As fate would have it, Magnus Carlsen and Ian Nepomniachtchi met in Round 1 on the day it became official they wouldn't play another match | photo: Lennart Ootes, Grand Chess Tour
Ian Nepomniachtchi’s victory in the Madrid Candidates Tournament earned him a rematch against Magnus Carlsen, but when they sat down to play in Zagreb today we knew that match would no longer take place. Both players later talked about what it meant.
Carlsen-Nepomniachtchi in Round 1 in Zagreb ended in a relatively quick and quiet draw, but of much more interest was what the players had to say later when they talked to Alejandro Ramirez.
First up was the man of the moment, Magnus Carlsen, speaking just hours after it became public knowledge that he won’t defend his World Championship crown.
How does Magnus feel?
“It’s ok. I’ve been in this mindset now for over a year, so obviously when it’s official it feels a bit weird, but I’m fine with that. I’ll continue to play a bunch and try and just do as well as I can.”
Is he still aiming for new heights, or planning to slow down a bit?
“I think for a few years now I haven’t been as competitive as I used to be, but I still want to play chess and I still want to do well. It’s just perhaps I don’t have quite the same drive, but that doesn’t mean I’m going to play a lot worse!”
Does he have any personal plans?
“We’ll see. I have some ideas, I don’t know what they’ll come to, really. Otherwise, I still love playing chess, so I’m going do that a bunch!”
Does his not playing mean the value of the World Championship match goes down?
“I guess so, but that’s not really my problem!”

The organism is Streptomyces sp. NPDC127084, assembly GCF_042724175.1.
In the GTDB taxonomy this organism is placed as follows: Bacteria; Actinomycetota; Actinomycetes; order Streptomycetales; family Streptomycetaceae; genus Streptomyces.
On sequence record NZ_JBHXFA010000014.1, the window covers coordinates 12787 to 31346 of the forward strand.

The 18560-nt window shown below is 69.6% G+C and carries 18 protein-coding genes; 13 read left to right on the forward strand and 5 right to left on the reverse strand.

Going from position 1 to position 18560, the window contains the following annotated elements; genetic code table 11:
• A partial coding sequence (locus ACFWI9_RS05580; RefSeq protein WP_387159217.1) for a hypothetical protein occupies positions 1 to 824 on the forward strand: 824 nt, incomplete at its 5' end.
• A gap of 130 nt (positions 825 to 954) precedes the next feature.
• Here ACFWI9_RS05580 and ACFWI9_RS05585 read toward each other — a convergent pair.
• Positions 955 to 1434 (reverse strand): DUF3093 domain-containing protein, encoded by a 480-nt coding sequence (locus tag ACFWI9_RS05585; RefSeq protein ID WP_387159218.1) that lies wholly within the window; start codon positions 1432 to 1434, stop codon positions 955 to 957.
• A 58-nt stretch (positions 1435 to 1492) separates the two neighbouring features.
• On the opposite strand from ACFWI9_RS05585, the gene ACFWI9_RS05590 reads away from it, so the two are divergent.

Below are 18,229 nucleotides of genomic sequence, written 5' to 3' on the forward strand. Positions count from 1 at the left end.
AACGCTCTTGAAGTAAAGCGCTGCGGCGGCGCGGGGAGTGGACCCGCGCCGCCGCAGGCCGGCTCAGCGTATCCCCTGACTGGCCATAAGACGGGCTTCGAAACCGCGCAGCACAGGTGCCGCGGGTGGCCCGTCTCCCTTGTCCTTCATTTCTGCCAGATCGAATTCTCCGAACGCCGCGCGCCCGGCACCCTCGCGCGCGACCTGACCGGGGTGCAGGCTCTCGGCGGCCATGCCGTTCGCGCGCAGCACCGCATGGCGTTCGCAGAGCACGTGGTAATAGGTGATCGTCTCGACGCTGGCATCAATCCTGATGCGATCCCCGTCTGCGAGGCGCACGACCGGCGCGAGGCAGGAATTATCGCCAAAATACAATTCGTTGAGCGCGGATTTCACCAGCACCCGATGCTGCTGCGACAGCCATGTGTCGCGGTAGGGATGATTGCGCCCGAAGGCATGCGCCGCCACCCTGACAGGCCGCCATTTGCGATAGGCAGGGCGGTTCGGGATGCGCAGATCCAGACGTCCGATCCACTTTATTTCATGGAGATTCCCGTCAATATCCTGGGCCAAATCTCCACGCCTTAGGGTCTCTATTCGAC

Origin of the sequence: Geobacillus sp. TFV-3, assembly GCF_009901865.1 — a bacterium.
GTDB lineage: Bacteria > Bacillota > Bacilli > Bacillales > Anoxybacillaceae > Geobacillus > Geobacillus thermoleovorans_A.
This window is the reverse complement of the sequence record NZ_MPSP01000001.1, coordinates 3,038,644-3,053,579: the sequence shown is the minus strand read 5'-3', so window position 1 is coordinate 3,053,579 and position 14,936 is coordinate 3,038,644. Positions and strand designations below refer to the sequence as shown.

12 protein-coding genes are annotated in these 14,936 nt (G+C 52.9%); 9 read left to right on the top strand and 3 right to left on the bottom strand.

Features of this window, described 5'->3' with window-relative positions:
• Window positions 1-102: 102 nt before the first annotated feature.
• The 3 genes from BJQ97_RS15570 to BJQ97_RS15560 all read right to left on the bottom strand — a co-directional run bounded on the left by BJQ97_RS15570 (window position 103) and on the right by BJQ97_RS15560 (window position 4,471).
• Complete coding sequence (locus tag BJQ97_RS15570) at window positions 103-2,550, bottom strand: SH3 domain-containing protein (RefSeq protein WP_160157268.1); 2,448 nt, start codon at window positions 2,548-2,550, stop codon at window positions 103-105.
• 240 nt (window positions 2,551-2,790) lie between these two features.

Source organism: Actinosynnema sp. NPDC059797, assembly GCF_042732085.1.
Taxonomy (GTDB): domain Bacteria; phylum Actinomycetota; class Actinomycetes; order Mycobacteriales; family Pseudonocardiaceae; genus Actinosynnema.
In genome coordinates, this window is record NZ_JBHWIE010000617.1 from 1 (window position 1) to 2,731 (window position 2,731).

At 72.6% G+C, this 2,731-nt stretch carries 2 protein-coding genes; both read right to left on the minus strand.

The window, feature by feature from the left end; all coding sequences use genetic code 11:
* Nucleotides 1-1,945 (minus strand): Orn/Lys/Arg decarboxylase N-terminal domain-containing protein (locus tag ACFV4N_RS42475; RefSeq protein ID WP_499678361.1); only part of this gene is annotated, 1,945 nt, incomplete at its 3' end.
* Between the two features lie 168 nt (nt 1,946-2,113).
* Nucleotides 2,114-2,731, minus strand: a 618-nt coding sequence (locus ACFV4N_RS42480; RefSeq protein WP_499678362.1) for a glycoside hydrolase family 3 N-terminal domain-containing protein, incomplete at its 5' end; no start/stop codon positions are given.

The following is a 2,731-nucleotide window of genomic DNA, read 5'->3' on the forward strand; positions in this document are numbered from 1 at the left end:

Magnus wasn't only crushing International Chess Day dreams...
One man whose problem it might be, is Ian Nepomniachtchi, who is now set to play Ding Liren for the title (check out Ding’s own reaction). Ian also talked to Alejandro:
Ian hadn’t had a year to process and sounded genuinely disappointed, both for himself and chess.
"Personally, for me, it was of course quite disappointing, and quite sad, and it’s not about a human decision. It’s completely understandable, and of course I respect it, because first of all me and Magnus have some quite good relationship, and we know each other for 20 years or something, so I can imagine that it was quite a painful decision for him as well.
But I also feel like maybe he felt himself more or less like a hostage of this whole situation.
Supposedly he’s obliged to defend the title every time, and perhaps it’s a huge pressure. Out of my quite small, compared to him, experience of the title matches… also like the Candidates, despite the result it’s very tough, so of course it’s quite disappointing for me, but also I guess it could be quite some harm which could be done to chess by this decision. But once again, I’m not in a position to judge, and I must say Magnus was, is and probably will be one of the greatest chess ambassadors, regardless of his decision."
Ian had a more upbeat message when asked if his World Championship match against Ding Liren will have the same value.
"I think so, because it’s more or less the same, it’s a title match, and once again I have said before many times, I evaluate Ding’s chess qualities quite high — I wouldn’t say he’s anything weaker overall chess-wise than Magnus. Ok, Magnus is a tremendous sportsman, and this however makes a difference, but chess-wise Ding is just a completely outstanding player."
Ian Nepomniachtchi is now set to play Ding Liren in a World Championship match in the first half of 2023.
Check out more reaction to the news of Magnus quitting the World Championship:
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